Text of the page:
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It's Not ‘Malware’ When We Have a Warrant, FBI Says

The government is trying to downplay the hacking code it used to identify thousands of anonymous Tor users under a single warrant.
Janus Rose
New York, US
Image: Flicker/Cliff

The FBI has been in the hacking business for a long time, famously using malware to log suspects' keystrokes as early as the 1990s. But in the high-profile case surrounding a dark web child abuse site called Playpen, the Bureau is arguing that because it was authorized by a warrant, its computer intrusion code shouldn't be called "malware" at all.

In a testimony earlier this week in the case of US vs. Jay Michaud, FBI special agent Daniel Alfin argued that the hacking tool used to identify Michaud and thousands of other Playpen users—which the FBI euphemistically calls a "Network Investigative Technique" or "NIT"—isn't malware because it was authorized by a court and didn't damage the security of Michaud's computer.

"The NIT utilized in this investigation was court-authorized and made no changes to the security settings of the target computers to which it was deployed. As such, I do not believe it is appropriate to describe its operation as 'malicious,'" Alfin said. He added that he personally loaded the NIT onto one of his own machines and that "it did not make any changes to the security settings on my computer or otherwise render it more vulnerable to intrusion than it already was."

Malware is short for "malicious software," and has always been somewhat hard to define. But the government's interpretation defies its commonly understood meaning in computer security, which describes code that surreptitiously installs and runs on a device without the owner's consent. The FBI's NIT would certainly fit that description: it was quietly installed on the machine of anyone accessing the Playpen website, which was only available while using the anonymous Tor browser. Once implanted, the NIT returned the true IP addresses of the site's visitors. To send the NIT, the FBI seized control of the Playpen site, effectively facilitating the distribution of child abuse images for two weeks.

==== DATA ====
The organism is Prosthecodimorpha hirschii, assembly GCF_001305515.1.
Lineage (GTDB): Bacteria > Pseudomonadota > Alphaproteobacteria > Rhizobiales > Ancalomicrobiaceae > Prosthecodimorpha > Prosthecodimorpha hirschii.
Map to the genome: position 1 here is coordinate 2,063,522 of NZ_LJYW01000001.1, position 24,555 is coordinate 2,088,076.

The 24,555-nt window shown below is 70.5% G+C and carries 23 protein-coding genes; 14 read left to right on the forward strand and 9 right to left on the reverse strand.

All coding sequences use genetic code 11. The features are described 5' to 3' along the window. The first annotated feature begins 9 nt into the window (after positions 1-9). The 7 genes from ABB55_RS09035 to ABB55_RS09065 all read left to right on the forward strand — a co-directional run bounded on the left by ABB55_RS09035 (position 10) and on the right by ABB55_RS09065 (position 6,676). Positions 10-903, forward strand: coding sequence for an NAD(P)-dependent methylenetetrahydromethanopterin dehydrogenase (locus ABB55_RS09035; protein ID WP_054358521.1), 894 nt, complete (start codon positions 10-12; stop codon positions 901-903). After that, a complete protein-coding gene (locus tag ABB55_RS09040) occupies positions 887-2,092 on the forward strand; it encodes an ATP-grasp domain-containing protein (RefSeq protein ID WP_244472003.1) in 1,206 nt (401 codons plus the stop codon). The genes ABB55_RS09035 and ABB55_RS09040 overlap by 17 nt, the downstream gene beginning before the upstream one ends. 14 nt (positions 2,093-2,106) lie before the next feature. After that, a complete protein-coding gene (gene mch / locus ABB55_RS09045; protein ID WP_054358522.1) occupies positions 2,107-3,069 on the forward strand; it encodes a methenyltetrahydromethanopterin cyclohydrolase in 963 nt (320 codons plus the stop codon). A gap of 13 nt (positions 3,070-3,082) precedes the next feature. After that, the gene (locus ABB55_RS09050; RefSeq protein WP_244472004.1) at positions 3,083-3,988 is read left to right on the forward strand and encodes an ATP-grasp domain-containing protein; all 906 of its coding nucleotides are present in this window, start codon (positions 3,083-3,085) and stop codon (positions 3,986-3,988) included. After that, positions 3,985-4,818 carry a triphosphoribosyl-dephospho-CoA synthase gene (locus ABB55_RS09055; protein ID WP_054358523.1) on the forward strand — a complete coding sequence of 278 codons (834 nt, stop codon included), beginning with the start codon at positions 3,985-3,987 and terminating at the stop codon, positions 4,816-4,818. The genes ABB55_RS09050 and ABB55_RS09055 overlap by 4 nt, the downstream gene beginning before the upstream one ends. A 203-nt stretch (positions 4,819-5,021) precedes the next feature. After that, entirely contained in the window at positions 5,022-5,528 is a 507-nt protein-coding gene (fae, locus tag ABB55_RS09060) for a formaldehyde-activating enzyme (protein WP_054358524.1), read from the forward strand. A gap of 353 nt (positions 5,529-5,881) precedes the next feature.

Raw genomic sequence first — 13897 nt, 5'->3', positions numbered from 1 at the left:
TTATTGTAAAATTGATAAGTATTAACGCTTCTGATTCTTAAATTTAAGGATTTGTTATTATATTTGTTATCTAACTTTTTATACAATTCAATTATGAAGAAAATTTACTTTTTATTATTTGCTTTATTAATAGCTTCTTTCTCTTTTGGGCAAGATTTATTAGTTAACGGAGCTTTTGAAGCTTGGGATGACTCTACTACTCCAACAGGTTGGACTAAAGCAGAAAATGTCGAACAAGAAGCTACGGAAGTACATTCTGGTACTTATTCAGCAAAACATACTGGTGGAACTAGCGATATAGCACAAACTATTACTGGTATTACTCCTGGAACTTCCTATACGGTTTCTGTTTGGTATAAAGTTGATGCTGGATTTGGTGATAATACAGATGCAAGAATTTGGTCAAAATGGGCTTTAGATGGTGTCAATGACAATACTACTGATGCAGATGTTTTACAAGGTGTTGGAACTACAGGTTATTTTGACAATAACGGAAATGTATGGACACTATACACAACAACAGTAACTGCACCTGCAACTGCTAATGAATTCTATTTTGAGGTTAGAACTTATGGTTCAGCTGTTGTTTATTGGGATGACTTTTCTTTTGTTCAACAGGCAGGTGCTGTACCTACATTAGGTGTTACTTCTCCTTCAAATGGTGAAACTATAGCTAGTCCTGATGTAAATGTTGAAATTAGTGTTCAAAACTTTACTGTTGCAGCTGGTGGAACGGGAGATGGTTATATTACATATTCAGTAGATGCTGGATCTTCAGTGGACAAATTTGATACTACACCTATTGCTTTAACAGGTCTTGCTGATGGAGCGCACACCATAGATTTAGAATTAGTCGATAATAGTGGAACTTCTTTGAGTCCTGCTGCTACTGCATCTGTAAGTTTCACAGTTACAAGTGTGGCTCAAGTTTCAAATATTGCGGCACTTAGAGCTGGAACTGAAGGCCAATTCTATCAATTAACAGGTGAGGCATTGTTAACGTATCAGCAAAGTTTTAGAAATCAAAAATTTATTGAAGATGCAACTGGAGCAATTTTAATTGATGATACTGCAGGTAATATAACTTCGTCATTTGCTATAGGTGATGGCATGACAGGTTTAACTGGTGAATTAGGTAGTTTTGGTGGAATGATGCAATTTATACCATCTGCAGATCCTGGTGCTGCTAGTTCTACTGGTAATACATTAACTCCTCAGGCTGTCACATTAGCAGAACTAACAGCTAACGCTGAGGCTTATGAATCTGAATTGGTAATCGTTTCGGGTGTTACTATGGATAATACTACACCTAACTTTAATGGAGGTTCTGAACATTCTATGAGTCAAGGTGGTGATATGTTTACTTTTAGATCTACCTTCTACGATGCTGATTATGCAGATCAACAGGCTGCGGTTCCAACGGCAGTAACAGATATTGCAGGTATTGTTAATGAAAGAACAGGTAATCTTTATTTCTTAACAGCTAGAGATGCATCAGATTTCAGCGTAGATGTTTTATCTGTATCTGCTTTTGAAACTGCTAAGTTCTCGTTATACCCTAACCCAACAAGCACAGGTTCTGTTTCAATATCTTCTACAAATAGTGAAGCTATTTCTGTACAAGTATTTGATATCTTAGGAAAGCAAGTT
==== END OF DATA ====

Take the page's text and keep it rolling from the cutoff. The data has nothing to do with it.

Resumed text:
It may just be semantics, but the terminology could be crucial as momentum builds in the courts and Congress to limit the FBI's hacking powers. Earlier this week, Senator Ron Wyden (D-Ore.) announced the Stop Mass Hacking Act, a bill that would prevent the FBI from using a single warrant to install malware on thousands of computers whose locations are unknown, like it did in the Playpen case.

Judge Robert J. Bryan recently reversed his previous position on the FBI's use of the NIT, ruling that the government doesn't have to reveal the full exploit code while simultaneously saying that the government should face sanctions for its refusal to produce evidence. In response, the government argued on Friday that it should receive no sanctions at all for refusing to disclose the exploit, claiming that the defendant already has enough information about the NIT to build a defense.